In Atlanta, the reforms hit the company hard. Of Sentinel’s 7,000 Atlanta probationers, 70 percent had become “pay-only” cases. That meant the company could collect only three months’ worth of fees from these 7,000 people rather than a year’s worth. Under this kind of pressure, Sentinel cautioned, the “offender-funded” model had “become politically and fiscally untenable.” This would be a problem not just for companies, but also “for the cities and counties that rely on fines generated by criminal sanctions.”

In response, Sentinel’s executives proposed “a new, mutually beneficial supervision model,” where the court would pay Sentinel a flat fee for each probationer, thus shifting millions of dollars in costs to the city each year. Sentinel suggested that Atlanta “may desire to charge the participant a higher monthly fee,” which would defray the expense of what was essentially a government bailout of Sentinel’s business.

After the court passed on Sentinel’s plan, and refused other requests for more revenue, Sentinel declined to extend its contract. Company executives told the court that, because of HB 310, its Atlanta office “has lost tens of thousands of dollars monthly and continues to drain the resources of our organization.” With increased oversight—and without the ability to squeeze a year’s worth of fees from poor people—the program had become “financially no longer feasible to operate.”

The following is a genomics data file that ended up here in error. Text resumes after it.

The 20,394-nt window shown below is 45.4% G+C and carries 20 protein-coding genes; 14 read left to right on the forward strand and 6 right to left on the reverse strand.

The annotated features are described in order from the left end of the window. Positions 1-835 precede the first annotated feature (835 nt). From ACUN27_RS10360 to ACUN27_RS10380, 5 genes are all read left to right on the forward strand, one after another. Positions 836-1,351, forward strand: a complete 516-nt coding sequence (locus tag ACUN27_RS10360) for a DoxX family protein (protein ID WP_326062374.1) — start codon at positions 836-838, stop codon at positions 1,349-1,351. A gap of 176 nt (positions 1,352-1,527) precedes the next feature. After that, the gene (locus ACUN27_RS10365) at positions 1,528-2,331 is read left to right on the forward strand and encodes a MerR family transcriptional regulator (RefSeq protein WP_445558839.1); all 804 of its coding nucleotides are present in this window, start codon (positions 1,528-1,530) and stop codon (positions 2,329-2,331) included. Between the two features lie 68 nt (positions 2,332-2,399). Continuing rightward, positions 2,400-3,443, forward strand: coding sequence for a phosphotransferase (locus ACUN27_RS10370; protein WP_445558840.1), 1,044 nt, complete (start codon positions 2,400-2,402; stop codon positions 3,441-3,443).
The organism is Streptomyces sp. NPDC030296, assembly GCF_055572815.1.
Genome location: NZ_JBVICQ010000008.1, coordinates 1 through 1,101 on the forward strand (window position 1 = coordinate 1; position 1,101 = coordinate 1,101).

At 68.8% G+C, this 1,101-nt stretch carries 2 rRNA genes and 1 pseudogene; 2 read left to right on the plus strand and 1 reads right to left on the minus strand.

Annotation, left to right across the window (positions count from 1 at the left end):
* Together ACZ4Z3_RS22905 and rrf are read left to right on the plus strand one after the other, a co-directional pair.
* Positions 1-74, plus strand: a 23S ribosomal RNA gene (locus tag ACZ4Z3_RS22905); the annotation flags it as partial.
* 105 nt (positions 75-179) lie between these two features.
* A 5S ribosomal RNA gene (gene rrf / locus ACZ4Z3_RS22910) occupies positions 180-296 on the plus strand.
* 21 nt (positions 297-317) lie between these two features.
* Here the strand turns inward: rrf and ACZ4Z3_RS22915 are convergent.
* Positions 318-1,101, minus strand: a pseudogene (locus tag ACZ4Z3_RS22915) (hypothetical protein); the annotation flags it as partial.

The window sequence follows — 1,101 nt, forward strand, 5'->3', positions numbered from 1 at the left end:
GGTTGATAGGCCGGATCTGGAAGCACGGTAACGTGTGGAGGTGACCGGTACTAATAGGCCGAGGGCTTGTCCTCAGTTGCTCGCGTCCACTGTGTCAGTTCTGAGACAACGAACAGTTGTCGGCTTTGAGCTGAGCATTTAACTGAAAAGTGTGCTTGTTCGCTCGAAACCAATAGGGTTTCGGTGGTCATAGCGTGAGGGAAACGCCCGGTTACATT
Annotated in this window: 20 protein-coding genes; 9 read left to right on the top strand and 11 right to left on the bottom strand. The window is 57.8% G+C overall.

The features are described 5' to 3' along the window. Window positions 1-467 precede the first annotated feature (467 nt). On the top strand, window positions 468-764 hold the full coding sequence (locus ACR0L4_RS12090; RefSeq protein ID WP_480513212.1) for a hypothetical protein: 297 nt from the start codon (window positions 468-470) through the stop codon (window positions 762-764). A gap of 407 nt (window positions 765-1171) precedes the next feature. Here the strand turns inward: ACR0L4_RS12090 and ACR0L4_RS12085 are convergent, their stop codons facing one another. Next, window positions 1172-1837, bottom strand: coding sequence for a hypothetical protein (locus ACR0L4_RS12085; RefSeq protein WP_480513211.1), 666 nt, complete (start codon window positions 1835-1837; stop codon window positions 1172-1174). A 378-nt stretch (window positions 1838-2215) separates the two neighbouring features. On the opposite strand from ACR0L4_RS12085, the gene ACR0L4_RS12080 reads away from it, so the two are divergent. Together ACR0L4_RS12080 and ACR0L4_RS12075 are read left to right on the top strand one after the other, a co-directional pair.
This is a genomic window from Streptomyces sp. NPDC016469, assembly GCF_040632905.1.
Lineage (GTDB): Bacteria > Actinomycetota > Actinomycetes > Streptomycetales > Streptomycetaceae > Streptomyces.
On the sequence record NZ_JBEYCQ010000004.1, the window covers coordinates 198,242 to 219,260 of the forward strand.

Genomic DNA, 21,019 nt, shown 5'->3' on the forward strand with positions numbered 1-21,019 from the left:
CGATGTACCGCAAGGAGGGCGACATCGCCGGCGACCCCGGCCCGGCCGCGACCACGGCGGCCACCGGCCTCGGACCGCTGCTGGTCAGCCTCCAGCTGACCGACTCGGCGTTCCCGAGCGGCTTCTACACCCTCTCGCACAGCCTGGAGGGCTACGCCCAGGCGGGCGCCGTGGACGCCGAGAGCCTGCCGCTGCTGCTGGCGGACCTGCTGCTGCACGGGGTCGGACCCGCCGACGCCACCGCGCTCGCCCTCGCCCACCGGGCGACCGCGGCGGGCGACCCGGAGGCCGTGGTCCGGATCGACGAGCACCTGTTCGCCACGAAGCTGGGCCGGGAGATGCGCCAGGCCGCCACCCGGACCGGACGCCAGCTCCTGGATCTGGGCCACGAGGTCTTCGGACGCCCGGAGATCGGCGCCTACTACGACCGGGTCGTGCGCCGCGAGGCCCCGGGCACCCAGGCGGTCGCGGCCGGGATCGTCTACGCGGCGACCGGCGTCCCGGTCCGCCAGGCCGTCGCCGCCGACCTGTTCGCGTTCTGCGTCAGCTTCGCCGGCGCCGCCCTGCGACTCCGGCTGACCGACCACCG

Atlanta was just the beginning. In late February, Sentinel announced it would cease all probation operations in Georgia. Sentinel sold its contracts to a company called CSRA Probation Services, which is now Georgia’s largest probation company. Meanwhile, the Atlanta Municipal Court signed a contract with another company, Judicial Correction Services, which an Alabama judge once described as a “judicially sanctioned extortion racket.”

Sentinel is gone, but the private probation system isn’t. While on probation in Georgia, people can be—and are—jailed for failure to pay or report. And even with the new three-month limit in “pay-only” cases, low-income people still get slapped with fees that wealthy people needn’t pay.

Even if Georgia ends private probation tomorrow, actors at every level of the system—judges, prosecutors, and state and local politicians—will have to break the habit of using criminal enforcement power to raise money. In a 2016 annual report, judges at one level of the state judiciary bragged that they “represent only 10 percent of [Georgia’s] Trial Courts and Judges, but bring in 37 percent of Total Revenues!” But we should all recognize that it is unjust to use our courts to fund public services. If these programs are worthwhile, they should be funded through tax dollars, not through fines that operate as a regressive tax on those who can least afford it.